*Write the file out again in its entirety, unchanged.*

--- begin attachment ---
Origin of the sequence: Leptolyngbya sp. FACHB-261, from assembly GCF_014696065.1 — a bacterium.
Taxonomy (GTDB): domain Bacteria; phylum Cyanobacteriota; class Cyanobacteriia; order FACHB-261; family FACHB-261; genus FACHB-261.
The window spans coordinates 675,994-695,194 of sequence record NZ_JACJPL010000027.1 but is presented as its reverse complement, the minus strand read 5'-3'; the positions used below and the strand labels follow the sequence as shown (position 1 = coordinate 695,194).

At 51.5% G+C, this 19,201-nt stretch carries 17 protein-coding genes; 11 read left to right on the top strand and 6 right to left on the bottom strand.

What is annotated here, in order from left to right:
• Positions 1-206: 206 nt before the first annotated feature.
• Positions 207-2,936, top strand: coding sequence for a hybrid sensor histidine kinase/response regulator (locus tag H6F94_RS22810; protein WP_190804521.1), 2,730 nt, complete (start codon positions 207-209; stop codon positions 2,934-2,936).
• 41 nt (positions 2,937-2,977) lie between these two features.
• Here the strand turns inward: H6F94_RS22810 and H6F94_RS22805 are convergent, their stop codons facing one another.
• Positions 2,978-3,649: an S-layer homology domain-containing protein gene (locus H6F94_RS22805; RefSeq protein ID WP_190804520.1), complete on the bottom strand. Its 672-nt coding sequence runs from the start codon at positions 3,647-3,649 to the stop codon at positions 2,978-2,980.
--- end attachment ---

Origin of the sequence: Leptolyngbya sp. FACHB-261, from assembly GCF_014696065.1 — a bacterium.
Taxonomy (GTDB): domain Bacteria; phylum Cyanobacteriota; class Cyanobacteriia; order FACHB-261; family FACHB-261; genus FACHB-261.
The window spans coordinates 675,994-695,194 of sequence record NZ_JACJPL010000027.1 but is presented as its reverse complement, the minus strand read 5'-3'; the positions used below and the strand labels follow the sequence as shown (position 1 = coordinate 695,194).

At 51.5% G+C, this 19,201-nt stretch carries 17 protein-coding genes; 11 read left to right on the top strand and 6 right to left on the bottom strand.

What is annotated here, in order from left to right:
• Positions 1-206: 206 nt before the first annotated feature.
• Positions 207-2,936, top strand: coding sequence for a hybrid sensor histidine kinase/response regulator (locus tag H6F94_RS22810; protein WP_190804521.1), 2,730 nt, complete (start codon positions 207-209; stop codon positions 2,934-2,936).
• 41 nt (positions 2,937-2,977) lie between these two features.
• Here the strand turns inward: H6F94_RS22810 and H6F94_RS22805 are convergent, their stop codons facing one another.
• Positions 2,978-3,649: an S-layer homology domain-containing protein gene (locus H6F94_RS22805; RefSeq protein ID WP_190804520.1), complete on the bottom strand. Its 672-nt coding sequence runs from the start codon at positions 3,647-3,649 to the stop codon at positions 2,978-2,980.